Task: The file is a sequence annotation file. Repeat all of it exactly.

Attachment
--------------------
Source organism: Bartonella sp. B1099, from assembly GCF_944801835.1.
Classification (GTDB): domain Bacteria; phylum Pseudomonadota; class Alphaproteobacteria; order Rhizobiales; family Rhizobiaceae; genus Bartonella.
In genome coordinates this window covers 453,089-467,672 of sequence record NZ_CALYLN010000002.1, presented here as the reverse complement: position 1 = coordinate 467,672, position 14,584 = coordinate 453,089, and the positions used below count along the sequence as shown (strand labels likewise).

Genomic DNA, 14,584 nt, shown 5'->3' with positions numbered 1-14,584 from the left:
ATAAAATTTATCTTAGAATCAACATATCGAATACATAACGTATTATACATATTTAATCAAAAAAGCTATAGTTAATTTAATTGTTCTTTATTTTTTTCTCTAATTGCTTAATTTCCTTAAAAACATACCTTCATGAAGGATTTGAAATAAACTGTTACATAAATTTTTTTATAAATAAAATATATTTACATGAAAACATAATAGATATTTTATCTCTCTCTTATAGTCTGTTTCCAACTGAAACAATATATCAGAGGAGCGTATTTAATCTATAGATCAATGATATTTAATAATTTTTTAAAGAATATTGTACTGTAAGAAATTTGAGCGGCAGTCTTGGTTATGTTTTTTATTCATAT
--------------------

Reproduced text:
Source organism: Bartonella sp. B1099, from assembly GCF_944801835.1.
Classification (GTDB): domain Bacteria; phylum Pseudomonadota; class Alphaproteobacteria; order Rhizobiales; family Rhizobiaceae; genus Bartonella.
In genome coordinates this window covers 453,089-467,672 of sequence record NZ_CALYLN010000002.1, presented here as the reverse complement: position 1 = coordinate 467,672, position 14,584 = coordinate 453,089, and the positions used below count along the sequence as shown (strand labels likewise).

Genomic DNA, 14,584 nt, shown 5'->3' with positions numbered 1-14,584 from the left:
ATAAAATTTATCTTAGAATCAACATATCGAATACATAACGTATTATACATATTTAATCAAAAAAGCTATAGTTAATTTAATTGTTCTTTATTTTTTTCTCTAATTGCTTAATTTCCTTAAAAACATACCTTCATGAAGGATTTGAAATAAACTGTTACATAAATTTTTTTATAAATAAAATATATTTACATGAAAACATAATAGATATTTTATCTCTCTCTTATAGTCTGTTTCCAACTGAAACAATATATCAGAGGAGCGTATTTAATCTATAGATCAATGATATTTAATAATTTTTTAAAGAATATTGTACTGTAAGAAATTTGAGCGGCAGTCTTGGTTATGTTTTTTATTCATAT